Parents today have access to enormous amounts of information regarding child development and parenting practices.  Mommy blogs abound and websites catering to the latest trends, fads and buzzwords along with celebrity baby gossip proliferate the internet.  It would seem as though moms and dads are swimming in words written about all they should and should not do as parents.

Much of what is written reflect fleeting trends and single stories of one particular family in their particular set of circumstances, rarely standing the test of time.  These trends and stories receive their fifteen minutes of fame before we collectively move on to the next item of interest that catches our attention.

Breast versus bottle, home birth or hospital delivery, co-sleeping or separate bedroom, home school/public school/private school, attachment, free range or authoritarian, organic or processed?  We are inundated with choices and we often led to believe that our choices on parenting issues and who we align ourselves with define who we are and how others perceive us.  Terms are bandied about without much bandwidth given in providing clear definitions and guidelines of what those terms actually mean.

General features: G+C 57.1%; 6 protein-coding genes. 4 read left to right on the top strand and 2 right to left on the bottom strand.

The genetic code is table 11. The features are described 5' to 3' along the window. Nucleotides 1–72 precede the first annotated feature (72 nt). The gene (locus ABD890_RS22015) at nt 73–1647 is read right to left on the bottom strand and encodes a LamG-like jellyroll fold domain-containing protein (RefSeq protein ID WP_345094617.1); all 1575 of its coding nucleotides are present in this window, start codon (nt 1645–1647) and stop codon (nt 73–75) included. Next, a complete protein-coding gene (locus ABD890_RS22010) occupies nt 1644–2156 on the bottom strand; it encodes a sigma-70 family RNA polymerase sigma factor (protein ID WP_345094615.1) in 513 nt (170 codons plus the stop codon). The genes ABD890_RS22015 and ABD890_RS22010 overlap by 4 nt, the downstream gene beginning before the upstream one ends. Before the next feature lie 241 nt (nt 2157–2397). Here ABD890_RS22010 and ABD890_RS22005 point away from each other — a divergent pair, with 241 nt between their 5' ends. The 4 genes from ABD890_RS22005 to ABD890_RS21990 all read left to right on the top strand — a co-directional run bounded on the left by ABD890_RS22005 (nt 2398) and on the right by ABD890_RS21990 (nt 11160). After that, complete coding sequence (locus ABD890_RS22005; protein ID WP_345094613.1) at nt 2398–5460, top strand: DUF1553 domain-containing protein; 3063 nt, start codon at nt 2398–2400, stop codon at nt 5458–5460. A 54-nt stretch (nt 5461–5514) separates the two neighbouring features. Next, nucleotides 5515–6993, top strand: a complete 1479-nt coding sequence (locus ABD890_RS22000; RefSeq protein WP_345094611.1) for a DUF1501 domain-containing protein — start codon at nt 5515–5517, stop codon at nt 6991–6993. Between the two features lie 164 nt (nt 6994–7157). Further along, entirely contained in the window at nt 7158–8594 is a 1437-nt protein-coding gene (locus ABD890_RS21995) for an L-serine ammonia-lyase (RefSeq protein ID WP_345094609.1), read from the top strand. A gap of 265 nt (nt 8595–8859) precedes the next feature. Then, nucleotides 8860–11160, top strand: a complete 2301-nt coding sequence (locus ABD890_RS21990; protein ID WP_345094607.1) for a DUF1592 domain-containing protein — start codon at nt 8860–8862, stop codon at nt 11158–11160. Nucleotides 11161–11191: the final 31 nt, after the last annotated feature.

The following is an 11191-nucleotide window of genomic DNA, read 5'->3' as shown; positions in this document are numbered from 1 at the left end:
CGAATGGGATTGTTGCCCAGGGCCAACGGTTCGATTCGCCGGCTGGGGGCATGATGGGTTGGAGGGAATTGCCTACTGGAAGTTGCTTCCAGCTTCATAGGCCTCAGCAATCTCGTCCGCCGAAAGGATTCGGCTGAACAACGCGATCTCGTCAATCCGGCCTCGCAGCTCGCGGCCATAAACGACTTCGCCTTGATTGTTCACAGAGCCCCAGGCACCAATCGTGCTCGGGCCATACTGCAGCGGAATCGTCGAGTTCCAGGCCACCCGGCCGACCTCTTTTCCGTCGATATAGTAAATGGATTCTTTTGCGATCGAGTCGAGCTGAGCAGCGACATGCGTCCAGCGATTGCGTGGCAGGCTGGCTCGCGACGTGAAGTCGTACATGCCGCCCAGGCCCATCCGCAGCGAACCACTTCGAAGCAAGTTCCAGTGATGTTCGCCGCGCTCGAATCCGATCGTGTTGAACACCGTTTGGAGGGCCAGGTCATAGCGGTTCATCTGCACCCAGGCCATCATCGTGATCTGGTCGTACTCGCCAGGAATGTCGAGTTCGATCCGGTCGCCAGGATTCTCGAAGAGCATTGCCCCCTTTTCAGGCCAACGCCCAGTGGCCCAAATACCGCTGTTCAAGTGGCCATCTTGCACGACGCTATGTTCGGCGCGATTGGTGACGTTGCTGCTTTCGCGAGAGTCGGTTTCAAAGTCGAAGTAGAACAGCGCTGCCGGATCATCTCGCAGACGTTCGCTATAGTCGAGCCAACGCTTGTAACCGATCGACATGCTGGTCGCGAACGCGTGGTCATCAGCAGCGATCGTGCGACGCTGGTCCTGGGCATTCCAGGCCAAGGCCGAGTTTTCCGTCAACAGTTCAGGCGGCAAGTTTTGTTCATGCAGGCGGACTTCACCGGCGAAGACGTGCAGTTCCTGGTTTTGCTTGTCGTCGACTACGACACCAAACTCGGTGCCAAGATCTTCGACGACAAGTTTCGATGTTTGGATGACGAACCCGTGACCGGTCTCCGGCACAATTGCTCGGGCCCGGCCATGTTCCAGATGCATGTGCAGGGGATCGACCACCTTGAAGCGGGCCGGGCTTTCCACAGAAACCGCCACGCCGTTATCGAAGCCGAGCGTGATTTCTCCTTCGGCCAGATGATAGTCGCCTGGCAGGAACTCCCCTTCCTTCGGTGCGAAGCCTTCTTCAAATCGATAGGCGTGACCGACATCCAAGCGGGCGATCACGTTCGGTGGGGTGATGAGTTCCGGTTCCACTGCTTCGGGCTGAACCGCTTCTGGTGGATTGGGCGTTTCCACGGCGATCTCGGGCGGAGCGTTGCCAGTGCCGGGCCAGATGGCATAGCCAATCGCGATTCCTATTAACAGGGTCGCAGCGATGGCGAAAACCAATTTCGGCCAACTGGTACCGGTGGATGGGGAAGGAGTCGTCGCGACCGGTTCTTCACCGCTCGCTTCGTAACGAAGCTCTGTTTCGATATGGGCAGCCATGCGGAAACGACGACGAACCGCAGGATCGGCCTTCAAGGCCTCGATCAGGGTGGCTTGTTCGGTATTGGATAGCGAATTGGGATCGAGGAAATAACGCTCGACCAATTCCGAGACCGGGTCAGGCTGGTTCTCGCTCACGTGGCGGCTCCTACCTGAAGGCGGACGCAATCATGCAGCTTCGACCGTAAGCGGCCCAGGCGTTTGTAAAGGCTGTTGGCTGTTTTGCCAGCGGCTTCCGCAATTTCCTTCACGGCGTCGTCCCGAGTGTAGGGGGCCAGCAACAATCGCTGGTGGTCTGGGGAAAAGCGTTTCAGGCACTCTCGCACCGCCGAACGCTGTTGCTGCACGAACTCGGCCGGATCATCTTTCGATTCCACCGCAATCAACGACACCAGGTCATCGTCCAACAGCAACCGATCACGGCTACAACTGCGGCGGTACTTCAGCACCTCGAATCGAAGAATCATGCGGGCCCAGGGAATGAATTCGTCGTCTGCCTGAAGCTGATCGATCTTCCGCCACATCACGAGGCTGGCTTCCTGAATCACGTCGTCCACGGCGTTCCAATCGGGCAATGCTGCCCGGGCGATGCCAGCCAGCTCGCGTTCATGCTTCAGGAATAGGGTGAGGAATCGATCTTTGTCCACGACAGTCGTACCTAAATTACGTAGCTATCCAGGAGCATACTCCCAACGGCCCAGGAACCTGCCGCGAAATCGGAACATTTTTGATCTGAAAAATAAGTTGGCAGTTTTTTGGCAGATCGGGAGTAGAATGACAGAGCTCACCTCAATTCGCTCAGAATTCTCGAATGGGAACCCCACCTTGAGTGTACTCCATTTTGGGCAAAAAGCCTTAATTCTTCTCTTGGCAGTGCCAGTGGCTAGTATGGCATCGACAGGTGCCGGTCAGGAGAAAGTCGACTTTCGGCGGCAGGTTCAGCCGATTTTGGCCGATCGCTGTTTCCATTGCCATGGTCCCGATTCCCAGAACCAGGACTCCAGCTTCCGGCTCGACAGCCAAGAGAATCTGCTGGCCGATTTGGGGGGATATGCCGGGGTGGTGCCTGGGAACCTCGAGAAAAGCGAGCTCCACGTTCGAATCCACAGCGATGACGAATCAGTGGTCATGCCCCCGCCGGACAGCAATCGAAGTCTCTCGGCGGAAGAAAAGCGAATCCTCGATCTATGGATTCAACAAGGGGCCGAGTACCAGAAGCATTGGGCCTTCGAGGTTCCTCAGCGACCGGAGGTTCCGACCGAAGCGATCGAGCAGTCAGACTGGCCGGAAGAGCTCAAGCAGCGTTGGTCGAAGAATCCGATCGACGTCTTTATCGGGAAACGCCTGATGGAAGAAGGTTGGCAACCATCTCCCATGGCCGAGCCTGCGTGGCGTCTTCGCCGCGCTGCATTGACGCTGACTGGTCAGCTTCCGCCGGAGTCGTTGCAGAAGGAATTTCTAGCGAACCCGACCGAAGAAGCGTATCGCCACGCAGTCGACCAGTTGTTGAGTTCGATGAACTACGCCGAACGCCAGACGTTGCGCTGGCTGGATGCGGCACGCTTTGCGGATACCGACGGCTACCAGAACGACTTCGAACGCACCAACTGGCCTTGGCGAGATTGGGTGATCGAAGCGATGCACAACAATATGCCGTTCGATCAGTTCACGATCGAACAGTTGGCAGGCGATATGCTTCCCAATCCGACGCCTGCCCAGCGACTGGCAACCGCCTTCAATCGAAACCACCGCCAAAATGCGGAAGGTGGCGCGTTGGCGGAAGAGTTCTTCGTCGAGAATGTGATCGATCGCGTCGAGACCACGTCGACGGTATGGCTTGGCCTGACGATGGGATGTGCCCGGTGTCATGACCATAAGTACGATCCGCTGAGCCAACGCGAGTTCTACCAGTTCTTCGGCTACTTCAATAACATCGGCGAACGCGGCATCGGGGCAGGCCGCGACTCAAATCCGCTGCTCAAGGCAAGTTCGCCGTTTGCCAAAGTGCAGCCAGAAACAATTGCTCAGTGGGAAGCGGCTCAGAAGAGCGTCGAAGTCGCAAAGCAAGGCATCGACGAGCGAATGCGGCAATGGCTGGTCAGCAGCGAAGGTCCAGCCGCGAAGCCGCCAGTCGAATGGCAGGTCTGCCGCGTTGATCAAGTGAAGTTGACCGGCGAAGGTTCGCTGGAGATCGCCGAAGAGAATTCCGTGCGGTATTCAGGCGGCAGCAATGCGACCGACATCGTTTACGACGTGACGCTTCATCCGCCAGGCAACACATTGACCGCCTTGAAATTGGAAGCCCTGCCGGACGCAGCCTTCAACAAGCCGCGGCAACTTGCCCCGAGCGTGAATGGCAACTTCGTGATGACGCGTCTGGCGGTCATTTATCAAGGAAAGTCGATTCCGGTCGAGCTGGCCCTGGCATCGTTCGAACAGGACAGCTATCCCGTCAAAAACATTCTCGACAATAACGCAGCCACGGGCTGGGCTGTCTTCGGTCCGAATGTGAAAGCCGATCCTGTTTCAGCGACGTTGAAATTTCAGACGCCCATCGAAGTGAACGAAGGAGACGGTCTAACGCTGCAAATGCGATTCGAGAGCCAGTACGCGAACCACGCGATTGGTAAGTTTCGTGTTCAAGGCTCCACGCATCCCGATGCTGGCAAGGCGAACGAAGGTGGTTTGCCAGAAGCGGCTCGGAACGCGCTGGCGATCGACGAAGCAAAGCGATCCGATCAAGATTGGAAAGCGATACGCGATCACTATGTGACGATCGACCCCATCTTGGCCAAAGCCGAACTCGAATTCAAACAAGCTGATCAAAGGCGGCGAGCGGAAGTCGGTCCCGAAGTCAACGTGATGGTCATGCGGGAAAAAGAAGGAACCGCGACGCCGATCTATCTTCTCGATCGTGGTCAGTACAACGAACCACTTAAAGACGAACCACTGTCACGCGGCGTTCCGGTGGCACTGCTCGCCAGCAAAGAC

Behavioral scientists, psychologists, anthropologists and other researchers have been observing and documenting research on child development and child rearing for centuries.  A staggering amount of research is also currently being conducted and exciting relevant information is made available to the public almost every day.

New research is not easily accessible to parents who would benefit from sharing that knowledge.  Scientific journals are academic, dense and cumbersome to read.  The articles lack catchy headlines, glossy photographs and stories that capture the human connection thereby drawing readers in.  News outlets covering research related news can serve to bridge the gap between science and the general public, but as stated above, the news cycle moves quickly and readers’ attention quickly moves on to other  topics of interest.

Here at Nurturance we are committed to providing research based information on child development and parenting practices allowing parents to make informed choices about how to best nurture their children and raise them to be successful, independent, functioning adults.  (We recognize that “successful,”  “independent” and “functioning” are words that are open to interpretation, thus topics to be further explored.)  Follow our Facebook page to receive daily links to relevant articles on a variety of topics related to raising young children.

Please let us know what you are interested in learning more about.  Ask your questions either in the comments below or use the contact tab above.